America has added more than a million jobs since President Trump took office.
The U.S. economy added a strong 209,000 jobs in July, more than economists had expected. The unemployment rate fell to 4.3%, matching a 16-year low. Just after the Great Recession in 2009, unemployment peaked at 10%.
“The economy is looking pretty good,” said Cathy Barrera, chief economic adviser at ZipRecruiter, the job posting site.
Many economists say the United States is at or near “full employment,” meaning the unemployment rate won’t go down significantly more.
The job market continues to be one of the main strengths of the U.S. economy. July was the 82nd consecutive month of job growth.
But wage growth is sluggish. Wages grew only 2.5% in July. The Federal Reserve would like to see wage growth kick up to 3.5%.
The United States has added 1.07 million jobs during Trump’s six months in office. Of course, he isn’t entirely responsible for the job market’s wins and losses. A slew of factors throughout the economy affects hiring decisions.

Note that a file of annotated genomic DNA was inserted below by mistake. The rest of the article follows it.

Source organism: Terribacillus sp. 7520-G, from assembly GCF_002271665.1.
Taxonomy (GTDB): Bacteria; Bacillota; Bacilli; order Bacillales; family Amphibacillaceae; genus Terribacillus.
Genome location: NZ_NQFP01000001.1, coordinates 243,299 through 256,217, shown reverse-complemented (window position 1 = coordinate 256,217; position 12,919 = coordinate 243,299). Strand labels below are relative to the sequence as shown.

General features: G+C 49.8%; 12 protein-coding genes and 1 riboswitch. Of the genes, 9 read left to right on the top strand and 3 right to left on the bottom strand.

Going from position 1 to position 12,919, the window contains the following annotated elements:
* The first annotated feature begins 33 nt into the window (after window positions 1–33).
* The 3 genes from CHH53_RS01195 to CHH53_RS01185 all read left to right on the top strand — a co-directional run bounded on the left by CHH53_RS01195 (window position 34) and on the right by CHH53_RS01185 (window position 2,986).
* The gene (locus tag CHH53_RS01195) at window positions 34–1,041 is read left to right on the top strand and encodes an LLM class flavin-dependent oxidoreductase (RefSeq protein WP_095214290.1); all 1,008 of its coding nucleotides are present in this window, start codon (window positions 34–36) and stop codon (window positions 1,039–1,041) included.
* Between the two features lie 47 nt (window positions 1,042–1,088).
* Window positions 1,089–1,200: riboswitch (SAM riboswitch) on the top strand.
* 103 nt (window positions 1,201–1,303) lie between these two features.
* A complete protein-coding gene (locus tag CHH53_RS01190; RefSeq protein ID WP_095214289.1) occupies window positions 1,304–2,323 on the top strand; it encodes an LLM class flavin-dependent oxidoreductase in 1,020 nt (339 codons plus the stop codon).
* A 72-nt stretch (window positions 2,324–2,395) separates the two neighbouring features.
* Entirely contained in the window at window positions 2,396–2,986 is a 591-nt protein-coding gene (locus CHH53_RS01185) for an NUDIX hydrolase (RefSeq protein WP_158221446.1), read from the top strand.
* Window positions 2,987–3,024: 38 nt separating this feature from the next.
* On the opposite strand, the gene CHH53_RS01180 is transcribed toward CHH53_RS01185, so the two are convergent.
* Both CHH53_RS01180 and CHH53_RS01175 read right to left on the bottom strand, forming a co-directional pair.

The good economic news comes days after Trump endorsed an immigration plan aimed at lowering the number of foreign-born workers by designing a skills-based system to determine who gets into the United States. Last year, there were 27 million foreign-born workers in the United States.
Several economists say the plan would put U.S. economic growth at risk if it meant there would be fewer workers in America. Economic growth is already paltry, and Trump has promised to boost it to 3% from its current range of about 2%.
“It would definitely slow economic growth if you slow the number of people coming in,” said Steve Rick, chief economist at CUNA Mutual, an insurance firm.